Picking Up Strays in the Tropics

Mrs. ItchyFeet and Mojita

Well, ya’ll remember that doggo that I told you about who followed me home from Playa Escondida several weeks ago? Yeah, well, she is still following me around! My aunt named her Mojito, but she’s a lady, so I changed it to Mojita (or Hita for short). She sleeps on my deck and wanders down to the beach restaurants (or my neighbors!) for meals. She looks happy and healthy so I’m hoping this arrangement works for her because she can’t sleep on my couch per house rules. I have some adorable stories to tell you!

What languages does she know?

I am hoping Mojita has been trained in a language I know, like English or Spanish. I tried asking her to ‘sit’. Nope. ‘Siéntate?’ Nope. French maybe? ‘Assis?’ Nope. How about Italian? Lots of Italians around here. ‘Seduto?’ Nope. Maybe she wasn’t taught to sit (she will sit for treats, so maybe she isn’t motivated), or maybe my French really is that bad? I figure she probably knows a bit of everything and here’s why.

Mojita at the Dominican Stew restaurant
This was taken at the Dominican Stew restaurant. She just slept the whole time.

While walking to dinner on the beach with my aunt and uncle, I mentioned to them we were going for empanadas. During this trek, the street doggo disappeared to get some food from somewhere. She was with me when I talked about the destination, but nowhere to be found when we turned up the side-street toward the restaurant. There’s only one place that sells empanadas near me, but I was still really surprised when we got there and Mojita was on their patio, drinking from a water dish!

She was pretty excited to see us. Unfortunately, the empanada place was by reservation only, so we continued down the street to the Dominican Stew place. Noms! Mojita followed and fell right asleep beside the table. No begging for food. No puppy-dog-eyes for handouts. She just slept peacefully until we were done eating and followed us back to the beach. She ditched us after that, but I hoped to see her again.

Feeding strays

While I would love to give all the stray dogs around here all kinds of treats, I realize I shouldn’t do it at my apartment. What would happen when I leave? If the pup has to make the trip down to the beach to get food, she has more of a chance of getting permanently adopted. However, my neighbors leave out dog food for the stray cats (it’s cheaper than cat food). Mojita took full advantage of the delicious food. Sorry, neighbors! She also took full advantage of their doormat, which they gave to me when they moved “because they couldn’t get the hair out”.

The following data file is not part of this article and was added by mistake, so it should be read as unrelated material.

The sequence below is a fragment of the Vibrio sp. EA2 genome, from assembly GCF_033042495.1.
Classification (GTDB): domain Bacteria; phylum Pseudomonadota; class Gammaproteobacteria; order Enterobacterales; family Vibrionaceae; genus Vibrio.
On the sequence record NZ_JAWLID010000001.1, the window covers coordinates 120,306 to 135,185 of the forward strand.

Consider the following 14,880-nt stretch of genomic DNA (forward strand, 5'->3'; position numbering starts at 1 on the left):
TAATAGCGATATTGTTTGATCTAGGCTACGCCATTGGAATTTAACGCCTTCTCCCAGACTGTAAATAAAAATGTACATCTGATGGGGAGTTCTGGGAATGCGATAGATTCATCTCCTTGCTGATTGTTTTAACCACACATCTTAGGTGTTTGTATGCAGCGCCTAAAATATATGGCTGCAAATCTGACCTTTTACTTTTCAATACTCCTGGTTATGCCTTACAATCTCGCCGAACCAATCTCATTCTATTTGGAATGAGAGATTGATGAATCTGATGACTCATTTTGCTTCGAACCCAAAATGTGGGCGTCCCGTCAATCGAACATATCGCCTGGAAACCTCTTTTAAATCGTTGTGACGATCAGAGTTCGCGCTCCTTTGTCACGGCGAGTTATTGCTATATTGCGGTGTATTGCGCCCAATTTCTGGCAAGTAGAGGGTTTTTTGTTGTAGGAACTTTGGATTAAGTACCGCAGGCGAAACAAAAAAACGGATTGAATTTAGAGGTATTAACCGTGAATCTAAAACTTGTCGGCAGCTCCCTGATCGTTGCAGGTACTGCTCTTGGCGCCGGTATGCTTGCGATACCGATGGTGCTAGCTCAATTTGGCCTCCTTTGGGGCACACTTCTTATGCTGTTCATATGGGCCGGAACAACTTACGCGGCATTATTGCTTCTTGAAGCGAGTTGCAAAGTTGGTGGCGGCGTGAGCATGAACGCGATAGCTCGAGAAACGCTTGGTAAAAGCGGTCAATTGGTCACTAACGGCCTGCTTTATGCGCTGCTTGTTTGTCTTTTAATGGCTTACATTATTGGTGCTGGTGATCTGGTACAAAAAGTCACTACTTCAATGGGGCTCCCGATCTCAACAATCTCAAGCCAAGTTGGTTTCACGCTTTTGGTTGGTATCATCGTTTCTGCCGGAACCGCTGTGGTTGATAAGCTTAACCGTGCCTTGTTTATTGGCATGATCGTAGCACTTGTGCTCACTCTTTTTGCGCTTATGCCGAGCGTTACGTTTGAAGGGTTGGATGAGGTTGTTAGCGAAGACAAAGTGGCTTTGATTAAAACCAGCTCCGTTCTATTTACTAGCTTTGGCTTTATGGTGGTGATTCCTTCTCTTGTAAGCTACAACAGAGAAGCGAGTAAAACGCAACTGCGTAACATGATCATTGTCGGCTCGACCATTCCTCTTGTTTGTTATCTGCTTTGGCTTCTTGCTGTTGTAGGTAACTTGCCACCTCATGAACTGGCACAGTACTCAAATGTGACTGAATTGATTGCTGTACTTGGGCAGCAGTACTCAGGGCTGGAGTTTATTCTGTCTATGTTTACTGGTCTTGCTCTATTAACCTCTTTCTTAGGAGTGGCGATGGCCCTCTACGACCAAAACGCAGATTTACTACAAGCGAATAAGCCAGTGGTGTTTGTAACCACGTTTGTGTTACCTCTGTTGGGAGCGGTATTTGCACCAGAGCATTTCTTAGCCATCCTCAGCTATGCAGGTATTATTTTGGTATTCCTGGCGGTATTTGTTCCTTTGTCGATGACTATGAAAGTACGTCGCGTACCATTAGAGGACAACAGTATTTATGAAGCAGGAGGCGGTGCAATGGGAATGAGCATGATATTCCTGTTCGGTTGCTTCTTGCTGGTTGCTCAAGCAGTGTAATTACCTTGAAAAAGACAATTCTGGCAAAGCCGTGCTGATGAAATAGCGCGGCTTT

Neighbors' cat checking out the new creature on her deck
The neighbors’ cat was very curious about this new addition to her deck. She quickly got used to her.

At the same time that the neighbors realized the dog was eating the food left out for their two cats (mom and kitty), a bunch of other cats were coming up the extensive staircase to partake as well. Word had gotten out! We started having cat fights in the middle of the night. Their cats didn’t mind the dog, but they really minded cat competition. The neighbors decided it was time to feed the cats (just the two original cats) inside.

With no more food outside and a dog now on the deck, all the other cats determined it wasn’t worth the effort to investigate anymore. I think the neighbors’ cats were so grateful that they showed Mojita how to sleep in their planter box. It does not get cuter than a small dog curled up in a planter box! She had a hurt hip when I first spotted her and I figured she would only stay long enough to heal, especially with no food up here. Those stairs to my apartment are no joke.


I was very nervous about walking into the center of town with Mojita. She’s not the best when it comes to staying out of the street. That might be how she hurt her hip. Plus, she came with me from Playa Escondida, so I didn’t know how the other street dogs would react to her. But she’s not my dog. She can do whatever she wants. I hoped she would ditch me for breakfast along the beach on the way to town, but no such luck.

You would not believe that this dog was a street dog if you saw her in town. The second we made it to the sidewalk that turns from the beach up into the hustle and bustle of the city, she heeled like nobody’s business. Right by my side with her little breath just on the back of my leg. No collar and no leash, and I’m not telling her to do anything. I’m impressed. I’ve never been able to teach a dog to do that!

Mrs. ItchyFeet walking through town with some street-dogs
I picked up another stray as I was walking through town for grocieries! He walked with me for a while, then bailed as I neared the water.

We get to an intersection and she just waits with me. She crosses right when I cross (smart!). She also keeps herself on the opposite side of me as we approach any other dogs. I shoo them off if they get too aggressive. I feel a bit used, but I have little choice in the matter. Not my dog. She can do what she wants. And I would try to diffuse any situation where two dogs were fighting, even two dogs that I’ve never met before. It’s just who I am.

Grocery shopping!